Hi, I will be arriving to Madrid in March and want to take a fast train to Barcelona as soon as I arrive. Can anyone tell me if I will have to take a taxi or other form of public transportation to get to the fast train or is there a station for the Fast Train at the airport?
You'll need to get to Puerta de Atocha Station to pick up the AVE to Barcelona. I highly recommend that you simply go to the airport train station (Madrid Barajas T4) and take the local train downtown to Atocha. It takes you to the building from which you will depart for Barcelona (though the AVEs are in a different part of that building). More important, you can buy your tickets all the way to Barcelona at that airport station if you decide not to buy a cheap Promo AVE ticket ahead of time to save some money--a decision you might make due to uncertainty about when you'll actually reach Atocha Station. You do not under any circumstances want to buy your Madrid-Barcelona ticket at a staffed counter in Atocha Station. The lines are unbelievably long (as in 3 hours for me on April 9, 2019). The vending machines are just fine as long as they don't choke on your US credit card, which they might do. So make it easy on yourself and head right to the train station at the airport; there's good signage.
You will need to go to into Madrid to the Atocha station. The thing about fast trains is that they don’t make many, if any, stops between cities so Madrid to Barcelona means city center to city center without stops.
The above advice about the local train is good. You could take a taxi from airport to Atocha if you prefer. Sometimes that’s easier with luggage.
Thanks for the advice acraven. I plan on buying my tickets in advance to get a better deal.
Thanks, Mira I might consider a taxi depending on how much luggage we take.
No problem taking a taxi if you already have train tickets to Barcelona in hand. I've used both the train and the airport bus, both of which end up, more or less, at Atocha.
I plan on buying my tickets in advance to get a better deal. That's a good deal only if everything goes smoothly. No one can predict if your plane will arrive on time, how long it will take to go through passport control, or how long you'll have to wait for checked luggage. Going into Madrid by taxi is taking a chance on traffic delays (or maybe a wait for a taxi). OTOH the Cercanias trains and metro take longer and may not be on time. You need to allow enough time at the station to find your train, go through security (usually fast but there can be lines), and board.
If you haven't allowed enough time between landing and boarding, your promo tickets will be worthless and you'll have to buy full price tickets for the next available train - and lines to buy tickets in Madrid can be really slow. If you are going to miss your train, at least buy new tickets at the airport where lines are usually short.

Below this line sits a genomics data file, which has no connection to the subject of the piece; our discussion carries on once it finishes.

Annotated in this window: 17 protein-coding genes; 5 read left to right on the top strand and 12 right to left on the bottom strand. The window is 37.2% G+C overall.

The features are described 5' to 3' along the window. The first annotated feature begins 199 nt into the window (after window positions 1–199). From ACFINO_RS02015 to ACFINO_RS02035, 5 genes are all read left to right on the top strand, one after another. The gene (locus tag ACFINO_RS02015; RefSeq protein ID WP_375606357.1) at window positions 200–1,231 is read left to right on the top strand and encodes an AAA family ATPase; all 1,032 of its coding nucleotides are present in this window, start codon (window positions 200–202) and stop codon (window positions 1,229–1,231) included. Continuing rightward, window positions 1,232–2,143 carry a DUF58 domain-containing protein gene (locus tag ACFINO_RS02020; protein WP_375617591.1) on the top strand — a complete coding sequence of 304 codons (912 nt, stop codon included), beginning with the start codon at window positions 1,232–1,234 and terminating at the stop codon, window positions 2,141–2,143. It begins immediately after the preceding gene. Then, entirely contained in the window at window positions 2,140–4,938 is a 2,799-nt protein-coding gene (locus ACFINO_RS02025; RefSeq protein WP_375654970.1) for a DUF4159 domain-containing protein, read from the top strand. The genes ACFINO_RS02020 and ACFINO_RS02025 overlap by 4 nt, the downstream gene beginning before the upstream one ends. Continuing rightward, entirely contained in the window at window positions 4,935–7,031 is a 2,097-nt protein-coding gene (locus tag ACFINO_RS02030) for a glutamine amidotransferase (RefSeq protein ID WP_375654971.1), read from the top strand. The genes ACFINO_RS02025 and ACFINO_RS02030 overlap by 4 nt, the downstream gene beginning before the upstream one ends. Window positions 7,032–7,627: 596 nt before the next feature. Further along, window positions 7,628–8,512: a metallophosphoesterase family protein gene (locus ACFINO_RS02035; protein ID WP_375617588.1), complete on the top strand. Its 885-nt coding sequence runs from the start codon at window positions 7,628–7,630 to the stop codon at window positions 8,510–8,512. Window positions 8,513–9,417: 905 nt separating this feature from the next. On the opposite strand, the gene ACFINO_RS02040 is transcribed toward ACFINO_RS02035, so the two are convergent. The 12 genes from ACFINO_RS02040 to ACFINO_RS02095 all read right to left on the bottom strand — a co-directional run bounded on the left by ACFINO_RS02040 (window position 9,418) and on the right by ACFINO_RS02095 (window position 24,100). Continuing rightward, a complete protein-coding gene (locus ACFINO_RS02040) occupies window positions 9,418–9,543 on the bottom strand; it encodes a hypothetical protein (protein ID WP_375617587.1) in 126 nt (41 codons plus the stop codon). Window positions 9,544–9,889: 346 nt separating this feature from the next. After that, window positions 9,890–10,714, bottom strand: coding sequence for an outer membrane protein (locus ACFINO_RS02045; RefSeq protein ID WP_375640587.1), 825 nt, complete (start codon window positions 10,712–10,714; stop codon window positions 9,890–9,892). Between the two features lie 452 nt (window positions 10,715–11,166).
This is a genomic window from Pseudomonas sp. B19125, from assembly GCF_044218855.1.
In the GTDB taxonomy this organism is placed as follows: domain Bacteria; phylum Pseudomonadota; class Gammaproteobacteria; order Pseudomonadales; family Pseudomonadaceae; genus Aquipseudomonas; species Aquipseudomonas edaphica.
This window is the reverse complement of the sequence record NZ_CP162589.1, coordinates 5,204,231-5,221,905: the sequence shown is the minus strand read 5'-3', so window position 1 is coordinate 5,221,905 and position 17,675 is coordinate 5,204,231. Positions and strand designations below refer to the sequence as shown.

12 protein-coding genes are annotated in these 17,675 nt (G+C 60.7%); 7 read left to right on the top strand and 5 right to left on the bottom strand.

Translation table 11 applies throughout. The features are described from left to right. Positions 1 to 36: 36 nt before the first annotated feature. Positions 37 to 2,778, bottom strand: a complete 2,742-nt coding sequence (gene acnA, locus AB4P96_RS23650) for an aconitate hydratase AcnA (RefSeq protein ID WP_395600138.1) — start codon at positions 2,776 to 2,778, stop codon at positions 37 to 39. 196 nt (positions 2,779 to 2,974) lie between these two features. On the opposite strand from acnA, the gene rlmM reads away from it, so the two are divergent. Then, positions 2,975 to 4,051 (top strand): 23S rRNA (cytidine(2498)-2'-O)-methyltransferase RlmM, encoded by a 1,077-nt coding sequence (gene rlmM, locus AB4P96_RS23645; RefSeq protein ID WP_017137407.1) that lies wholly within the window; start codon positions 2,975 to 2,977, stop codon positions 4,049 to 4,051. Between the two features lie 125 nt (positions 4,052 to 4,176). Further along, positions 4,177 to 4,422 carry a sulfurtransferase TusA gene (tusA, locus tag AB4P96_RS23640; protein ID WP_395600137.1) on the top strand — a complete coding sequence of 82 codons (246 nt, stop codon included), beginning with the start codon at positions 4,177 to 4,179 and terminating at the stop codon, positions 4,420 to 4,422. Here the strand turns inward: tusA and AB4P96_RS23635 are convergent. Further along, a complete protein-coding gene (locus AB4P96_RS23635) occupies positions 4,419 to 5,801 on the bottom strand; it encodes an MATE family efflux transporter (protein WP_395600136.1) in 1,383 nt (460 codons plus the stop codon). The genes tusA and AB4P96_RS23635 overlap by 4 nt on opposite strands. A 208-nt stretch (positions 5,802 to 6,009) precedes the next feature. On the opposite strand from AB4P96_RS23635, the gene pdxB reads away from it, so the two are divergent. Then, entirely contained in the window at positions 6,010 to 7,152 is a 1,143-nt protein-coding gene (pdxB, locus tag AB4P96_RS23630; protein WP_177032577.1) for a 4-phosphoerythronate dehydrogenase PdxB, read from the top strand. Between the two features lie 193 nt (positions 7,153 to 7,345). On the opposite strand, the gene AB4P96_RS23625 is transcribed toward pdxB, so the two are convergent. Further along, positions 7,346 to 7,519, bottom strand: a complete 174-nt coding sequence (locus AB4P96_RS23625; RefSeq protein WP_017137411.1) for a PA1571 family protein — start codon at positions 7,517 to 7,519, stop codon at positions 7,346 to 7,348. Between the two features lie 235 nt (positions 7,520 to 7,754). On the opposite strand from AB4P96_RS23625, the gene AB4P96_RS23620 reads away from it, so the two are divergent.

Allowing too much time means hanging around the train station, possibly for hours. It's not a bad place - lots of restaurants and a nice garden, but after a long-haul flight, it's not what you'll want.
How much of a gambler are you?
In the event of a serious flight delay and a long series of sold-out trains, I will note that there's a left-luggage facility at the station and a number of tourist sites are within walking distance once you ditch the bags: The Prado, the Reina Sofia, Retiro Park (free), and the Botanical Garden.
I need to figure out the same logistics except I am headed to Seville from Madrid.
acraven - You mention that "you can buy your tickets all the way to Barcelona at that airport station." Are the lines to buy the tickets at the airport station better than at the Puerta de Atocha Station? I would prefer to purchase the tickets at the airport. I don't want to hope the vending machines will work with my US credit card at the Atocha Station.
I have only had one experience at the airport train station, on April 9, 2019, so I make no guarantees, but I either walked right up to the counter at the airport or waited on one person. I have never read any comment suggesting that significant delays can be expected there, whereas the grotesque situation at Atocha should be an embarrassment to all concerned. There are vending machines at the airport, too, but I'm not sure what sort of tickets they sell. At least as of 2016 there were separate machines at Atocha for long-distance and shorter-distance tickets.
It's possible some of the vending machines take cash as well as cards--I think someone mentioned that years ago--but I've never verified that myself, and I have a vague recollection that the machines were said not to take bills larger than 20 euros. It's also possible that's something I read about Italy rather than Spain.
I'm still a bit nervous about having tickets only loaded on my cell phone. I can't help thinking that it might choose a very bad time to go splat, leaving me subject to a substantial fine. And I don't know for sure that you can buy a Spanish rail ticket and just show an e-ticket to the conductor when he comes around. It's certainly possible that you can, though. So that might be a back-up possibility.